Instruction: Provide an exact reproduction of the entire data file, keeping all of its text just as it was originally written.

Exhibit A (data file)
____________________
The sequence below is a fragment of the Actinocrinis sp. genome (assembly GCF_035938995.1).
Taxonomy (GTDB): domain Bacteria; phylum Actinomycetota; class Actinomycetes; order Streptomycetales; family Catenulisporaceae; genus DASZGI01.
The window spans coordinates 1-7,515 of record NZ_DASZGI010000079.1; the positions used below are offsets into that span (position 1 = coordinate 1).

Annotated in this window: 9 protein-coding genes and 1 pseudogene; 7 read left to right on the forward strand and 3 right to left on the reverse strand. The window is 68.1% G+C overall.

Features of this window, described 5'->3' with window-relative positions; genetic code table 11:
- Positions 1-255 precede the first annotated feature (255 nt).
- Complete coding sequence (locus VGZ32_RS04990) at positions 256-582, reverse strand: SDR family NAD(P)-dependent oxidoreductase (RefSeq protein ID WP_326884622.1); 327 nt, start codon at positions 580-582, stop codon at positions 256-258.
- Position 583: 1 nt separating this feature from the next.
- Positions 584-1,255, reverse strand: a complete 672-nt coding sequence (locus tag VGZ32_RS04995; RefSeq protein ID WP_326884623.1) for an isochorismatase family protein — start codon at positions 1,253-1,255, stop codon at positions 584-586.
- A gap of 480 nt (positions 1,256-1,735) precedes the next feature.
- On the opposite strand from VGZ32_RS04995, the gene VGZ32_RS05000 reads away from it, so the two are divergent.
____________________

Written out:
The sequence below is a fragment of the Actinocrinis sp. genome (assembly GCF_035938995.1).
Taxonomy (GTDB): domain Bacteria; phylum Actinomycetota; class Actinomycetes; order Streptomycetales; family Catenulisporaceae; genus DASZGI01.
The window spans coordinates 1-7,515 of record NZ_DASZGI010000079.1; the positions used below are offsets into that span (position 1 = coordinate 1).

Annotated in this window: 9 protein-coding genes and 1 pseudogene; 7 read left to right on the forward strand and 3 right to left on the reverse strand. The window is 68.1% G+C overall.

Features of this window, described 5'->3' with window-relative positions; genetic code table 11:
- Positions 1-255 precede the first annotated feature (255 nt).
- Complete coding sequence (locus VGZ32_RS04990) at positions 256-582, reverse strand: SDR family NAD(P)-dependent oxidoreductase (RefSeq protein ID WP_326884622.1); 327 nt, start codon at positions 580-582, stop codon at positions 256-258.
- Position 583: 1 nt separating this feature from the next.
- Positions 584-1,255, reverse strand: a complete 672-nt coding sequence (locus tag VGZ32_RS04995; RefSeq protein ID WP_326884623.1) for an isochorismatase family protein — start codon at positions 1,253-1,255, stop codon at positions 584-586.
- A gap of 480 nt (positions 1,256-1,735) precedes the next feature.
- On the opposite strand from VGZ32_RS04995, the gene VGZ32_RS05000 reads away from it, so the two are divergent.